Bold in its presence, grounded and stable, physically imposing as the patriarch should be.
*But also rather complex, and sometimes it doesn't work
**private collection in Fullerton, or wherever it got recycled during my stay in grad school!
A mash up of alley found parts, relays, switches, motors and yards of wiring, Jellyfish Radar actually works as intended; a major break through in my kinetic journey.
I learned a lot building this piece, and found the unraveling of my initial designs into the final product a struggle at times, but ultimately the materials let me know what's up.
An ancient idea, remade using found parts.
Even the hand was "found" during a work day at the foundry. No, I didn't sculpt it, Kent Ullberg did, but that's besides the point, it's mine now and it shakes your hand as you stare at your face. If you repeat the mantra, "may you come to realize the universe within you" while turning the wheel, hopefully you'll feel something deep.
Hand operated pump moves used motor oil from the can up the hoses and passes it through the hourglass. It's only a matter of time.
*private collection in Santa Monica
The ties of family become circular in time, binding us in a constantly unfolding complexity
My first sculpture. A big pocket watch.
*In the private collection of my good friend Donald Fodness
I once watched from my window at the foundry a bird sitting on the fence outside. The bird seemed unconcerned it was an early monday morning, and the rest of the week loomed forever ahead of us. Then it occurred to me, birds don't care what day it is, but I was caught in the knowledge and had nowhere to go.
It seemed profound then.
An uncontrollable explosion of paint exits the red hoses when the foot pedal is depressed. Inspired by the complex geometry of seeds magnified and the incredible power of life they contain
It just keeps getting weirder. Black closed cell foam found on the inside of car bumpers is the base of this piece, with the grey foam from under the pleather cover of a Korean electric heated massage table forming the outside of the circle. Then using waxed twine I tied an "N" scale train on a section of conveyor belt, which moves around and around on some wheels imbedded in the foam.
Let me start over. It all started with the idea of building a train in a bottle, like a ship only a train. And maybe it could go back and forth between two bottles?
But the train didn't really fit and this is what happened instead. A series of bottles, and a cool circuit board I built that can record sounds and play them back-a train whistle of course.
A 12 foot print of built up ink reliefs from the impressions of 5 different hand guns. Kind of an obvious idea, a shroud like image, a coffin shaped work made from guns, what better use.
Every sci-fi movie I've ever seen went into this sculpture, in addition to a lot pneumatic struggling, electronic hazardry, and found objects from all of the scrap metal dealers in the Valley and beyond.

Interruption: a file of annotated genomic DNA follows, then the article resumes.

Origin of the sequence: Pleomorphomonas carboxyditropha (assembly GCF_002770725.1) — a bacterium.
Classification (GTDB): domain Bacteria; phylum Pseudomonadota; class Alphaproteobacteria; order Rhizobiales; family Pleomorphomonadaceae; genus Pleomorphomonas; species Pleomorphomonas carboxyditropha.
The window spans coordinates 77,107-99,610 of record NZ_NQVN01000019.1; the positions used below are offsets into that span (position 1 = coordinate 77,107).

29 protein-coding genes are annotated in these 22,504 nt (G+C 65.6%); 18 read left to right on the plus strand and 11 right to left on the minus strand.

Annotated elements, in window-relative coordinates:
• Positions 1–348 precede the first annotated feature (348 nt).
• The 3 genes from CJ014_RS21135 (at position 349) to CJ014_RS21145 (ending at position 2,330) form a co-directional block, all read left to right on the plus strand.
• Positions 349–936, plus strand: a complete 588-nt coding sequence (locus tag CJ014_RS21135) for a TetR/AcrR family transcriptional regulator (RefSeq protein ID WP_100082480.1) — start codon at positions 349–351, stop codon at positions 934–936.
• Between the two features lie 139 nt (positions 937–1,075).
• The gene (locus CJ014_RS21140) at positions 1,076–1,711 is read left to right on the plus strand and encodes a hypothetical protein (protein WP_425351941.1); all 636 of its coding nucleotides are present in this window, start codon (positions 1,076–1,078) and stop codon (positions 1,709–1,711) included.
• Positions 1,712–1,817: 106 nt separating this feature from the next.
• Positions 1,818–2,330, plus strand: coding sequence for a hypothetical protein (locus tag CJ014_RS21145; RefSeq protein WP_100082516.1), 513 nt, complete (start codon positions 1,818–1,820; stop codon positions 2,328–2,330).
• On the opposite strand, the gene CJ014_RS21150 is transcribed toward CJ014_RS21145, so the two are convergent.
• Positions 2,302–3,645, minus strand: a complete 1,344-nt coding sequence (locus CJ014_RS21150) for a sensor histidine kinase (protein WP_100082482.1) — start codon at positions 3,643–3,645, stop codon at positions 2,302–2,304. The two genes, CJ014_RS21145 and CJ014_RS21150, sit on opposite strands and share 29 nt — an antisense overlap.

It sort of worked, it looked cool, and now all of the parts are being used again for more sculptures. I love that!
It's a portrait of a really great artist and a talented man, moved to mop in life. At least he know's what he wants and what makes him happy. No judgement here my friend.
My great-grandfather's scythe attached to a gearbox from a combine. The irony determined the outcome here, and ironically the scythe moves terribly.
Such a graceful tool in the right hands.
*private collection of whichever recycling yard it was taken to
Five cast iron gears is all that I have left of a massive 19th century wood planer I dragged around for years. The five cast iron gears that drove the automatic feeders of the planer are now wedded to five identical gears cast in glass. Both have their weaknesses, both have their strengths.
*private collection Redondo Beach, CA.
A collection of left over materials from other projects made their way here. At times it felt like a map, then a circuit board, then the inside of some strange sea creature's stomach.
“Ha-ha,” laughed Sissy. “Criminey. You wouldn’t believe it. It’s just a bunch of junk. Garbage can lids and old saucepans and lard tins and car fenders, all wired together way down in the middle of Siwash cave. Every now and then, this contraption moves- a bat will fly into it, a rock will fall on it, an updraft will catch it, a wire will rust through, or it’ll just move for no apparently logical reason- and one part of it will hit against another part. And it’ll go bonk or poing and that bonk or poing will echo throughout the caverns. It might go bonk or poing five times in a row. Then pause; then one more time. After that, it might be silent for a day or two, maybe a month. Then the clock’ll strike again, say twice. Following that there could be silence for an entire year- or just a minute or so.
Then, POING! so loud you nearly jump out of your skin. And that’s the way it goes. Striking freely, crazily, at odd intervals.”
-Tom Robbins, Even Cowgirls Get the Blues